Proper ruby text (<rb>) syntax support in Markdown

Whatever the markdown, the output html should follow the most widely supported tag format. I think that would be:


The <rp> tag marks a parenthesis that non-supporting browsers would display:


Absolutely. I shortened my example for brevity’s sake - <rb> and <rp> tags should of course be used in practice.

That raises another thought, by the way - the <rp> tags should probably contain and , unless there’s a common application for ruby tags where those aren’t appropriate.

Edit: Here’s some more info: <ruby> tags, along with <rt> and <rp>, are part of the living HTML standard. <rb> and <rtc>, however, are part of the HTML5 spec. This could mean that support for them is worse (although I don’t know). For the purposes of this, however, that doesn’t matter: <rtc> isn’t used at all, and <rb> doesn’t actually do anything (and will thus work in browsers that don’t support it) unless tags are out of order (e.g. <rt>1</rt> <rt>2</rt> <rt>3</rt> <rt>1</rt> <rt>2</rt> <rt>3</rt>, which this extension wouldn’t do).

I’d be inclined to agree, though my only exposure to ruby text is for Japanese. If 【】 is common across other languages, and won’t lead to ambiguity with other uses of 【】, then yeah. The standard mentions how ( ) can be ambiguous in some situations, so the same logic applies to whatever delimiter is chosen.

I think it’s safe to say that ( and ) are bad choices, in any case, as they would look ridiculous in most text.  ( and ) are better (notice the space?), but not too friendly toward full-width text. Since the spec specifically mentions that ruby is “primarily used in East Asian typography as a guide for pronunciation or to include other annotations”, I think and are a fairly safe bet.

This looks awesome but we got to update it to the markdown it engine, similar to how all the extensions in work

Went ahead and wrote a tangentially related proposal for full-width formatting characters. It would make the furigana within entirely full-width Japanese text thing possible (e.g. いい[提案]【ていあん】ですね。).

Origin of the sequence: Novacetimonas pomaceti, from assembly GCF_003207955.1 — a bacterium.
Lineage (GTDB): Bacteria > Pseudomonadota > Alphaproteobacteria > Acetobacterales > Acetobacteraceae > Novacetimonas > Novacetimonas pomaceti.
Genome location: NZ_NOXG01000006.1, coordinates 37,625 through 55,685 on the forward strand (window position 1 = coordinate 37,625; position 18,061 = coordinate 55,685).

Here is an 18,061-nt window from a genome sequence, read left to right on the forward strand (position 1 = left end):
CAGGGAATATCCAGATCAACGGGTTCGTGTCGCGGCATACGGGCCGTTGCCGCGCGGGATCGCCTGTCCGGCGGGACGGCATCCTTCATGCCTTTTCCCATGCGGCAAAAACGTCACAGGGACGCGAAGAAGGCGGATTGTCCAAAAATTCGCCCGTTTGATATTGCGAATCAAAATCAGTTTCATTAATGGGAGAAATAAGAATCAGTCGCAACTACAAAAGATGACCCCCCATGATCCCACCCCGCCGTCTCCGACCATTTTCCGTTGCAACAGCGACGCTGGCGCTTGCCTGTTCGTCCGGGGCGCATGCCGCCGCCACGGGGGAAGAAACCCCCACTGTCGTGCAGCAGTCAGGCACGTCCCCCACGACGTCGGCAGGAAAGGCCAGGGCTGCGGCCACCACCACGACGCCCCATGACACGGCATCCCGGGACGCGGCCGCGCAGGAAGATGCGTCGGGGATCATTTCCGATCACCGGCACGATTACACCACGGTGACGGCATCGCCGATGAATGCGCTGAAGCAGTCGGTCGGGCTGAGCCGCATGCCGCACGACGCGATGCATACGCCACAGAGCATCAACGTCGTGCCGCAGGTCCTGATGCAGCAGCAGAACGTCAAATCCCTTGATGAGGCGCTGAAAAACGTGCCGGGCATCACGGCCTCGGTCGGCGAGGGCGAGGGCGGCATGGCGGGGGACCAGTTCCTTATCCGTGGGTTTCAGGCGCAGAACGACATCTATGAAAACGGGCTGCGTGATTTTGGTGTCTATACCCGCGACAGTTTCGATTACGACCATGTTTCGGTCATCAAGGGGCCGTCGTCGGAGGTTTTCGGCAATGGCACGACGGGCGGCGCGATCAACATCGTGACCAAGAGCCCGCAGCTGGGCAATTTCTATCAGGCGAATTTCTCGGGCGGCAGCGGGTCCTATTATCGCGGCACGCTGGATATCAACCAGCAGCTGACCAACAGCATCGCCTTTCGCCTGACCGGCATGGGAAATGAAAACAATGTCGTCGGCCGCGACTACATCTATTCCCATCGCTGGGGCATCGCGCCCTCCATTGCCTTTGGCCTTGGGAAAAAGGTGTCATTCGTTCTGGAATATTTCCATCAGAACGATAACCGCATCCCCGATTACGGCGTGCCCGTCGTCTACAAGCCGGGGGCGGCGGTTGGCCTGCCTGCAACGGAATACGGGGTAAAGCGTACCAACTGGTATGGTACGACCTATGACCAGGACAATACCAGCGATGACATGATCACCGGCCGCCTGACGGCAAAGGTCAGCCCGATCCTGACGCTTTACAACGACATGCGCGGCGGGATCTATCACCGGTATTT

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I can’t think of a case where I would want to display that. It is an exception, but it makes it much easier to add ruby text for compound words. Using the same example, it would be denoted
This requires typing out the compound to get it to appear in the IME, then backtracking to add the ruby text. It might be worth it as an optional feature.

In Discourse, you normally can escape brackets with a backslash (applies to {}, (), []). In my plugin I got rid of all backslashes before 【】 in the baked text and ignored the ones with backslashes, but it might be worth allowing them to be escaped like any other set of brackets. The other full-width brackets would also be good candidates.

I will update it to the markdown it engine. It shouldn’t be difficult since it is a preprocessor on the whole text.

The new engine does not like this for very good reason, when you add rules you need to find the right place to inject them, in this case it would be an inline rule so you could probably just push to the end of the stack.

I made the []{} version on the markdown-it engine in as an inline rule on the top of the stack. It should run a lot better then large numbers of unreadably large regexes.

The inline rule will work with the character seperated syntax for multiple ruby tags ([図書館]^(と しょ かん)). It can also be switched over to the []^() syntax if necessary.

Supporting full-width brackets in an inline rule right now is problematic because markdown-it does not stop on them. However, it shouldn’t be an issue with []【】.

I can add the same type of pattern matching as the old version I wrote but it might be better as an optional feature rather than a part of the spec.

What syntax would be best for CommonMark? I think []{} is the easiest to type in most cases.